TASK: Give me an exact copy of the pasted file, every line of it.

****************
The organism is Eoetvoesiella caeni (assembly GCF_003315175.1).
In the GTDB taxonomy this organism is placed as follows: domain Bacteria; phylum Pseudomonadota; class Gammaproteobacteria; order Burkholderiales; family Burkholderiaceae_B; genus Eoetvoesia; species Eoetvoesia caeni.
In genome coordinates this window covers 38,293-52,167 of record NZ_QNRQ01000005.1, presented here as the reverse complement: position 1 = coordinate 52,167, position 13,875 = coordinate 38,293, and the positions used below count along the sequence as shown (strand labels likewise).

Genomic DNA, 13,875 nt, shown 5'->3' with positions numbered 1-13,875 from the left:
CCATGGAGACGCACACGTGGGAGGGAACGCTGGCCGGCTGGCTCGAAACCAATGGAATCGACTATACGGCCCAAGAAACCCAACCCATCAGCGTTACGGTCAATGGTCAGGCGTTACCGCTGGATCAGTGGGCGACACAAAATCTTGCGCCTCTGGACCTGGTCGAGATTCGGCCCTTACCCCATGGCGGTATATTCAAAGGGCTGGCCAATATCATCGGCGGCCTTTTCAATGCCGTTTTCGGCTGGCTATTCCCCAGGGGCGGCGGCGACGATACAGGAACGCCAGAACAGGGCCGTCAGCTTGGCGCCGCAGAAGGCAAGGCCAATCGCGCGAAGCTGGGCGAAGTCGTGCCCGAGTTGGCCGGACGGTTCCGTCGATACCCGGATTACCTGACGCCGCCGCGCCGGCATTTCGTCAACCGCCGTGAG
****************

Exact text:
The organism is Eoetvoesiella caeni (assembly GCF_003315175.1).
In the GTDB taxonomy this organism is placed as follows: domain Bacteria; phylum Pseudomonadota; class Gammaproteobacteria; order Burkholderiales; family Burkholderiaceae_B; genus Eoetvoesia; species Eoetvoesia caeni.
In genome coordinates this window covers 38,293-52,167 of record NZ_QNRQ01000005.1, presented here as the reverse complement: position 1 = coordinate 52,167, position 13,875 = coordinate 38,293, and the positions used below count along the sequence as shown (strand labels likewise).

Genomic DNA, 13,875 nt, shown 5'->3' with positions numbered 1-13,875 from the left:
CCATGGAGACGCACACGTGGGAGGGAACGCTGGCCGGCTGGCTCGAAACCAATGGAATCGACTATACGGCCCAAGAAACCCAACCCATCAGCGTTACGGTCAATGGTCAGGCGTTACCGCTGGATCAGTGGGCGACACAAAATCTTGCGCCTCTGGACCTGGTCGAGATTCGGCCCTTACCCCATGGCGGTATATTCAAAGGGCTGGCCAATATCATCGGCGGCCTTTTCAATGCCGTTTTCGGCTGGCTATTCCCCAGGGGCGGCGGCGACGATACAGGAACGCCAGAACAGGGCCGTCAGCTTGGCGCCGCAGAAGGCAAGGCCAATCGCGCGAAGCTGGGCGAAGTCGTGCCCGAGTTGGCCGGACGGTTCCGTCGATACCCGGATTACCTGACGCCGCCGCGCCGGCATTTCGTCAACCGCCGTGAG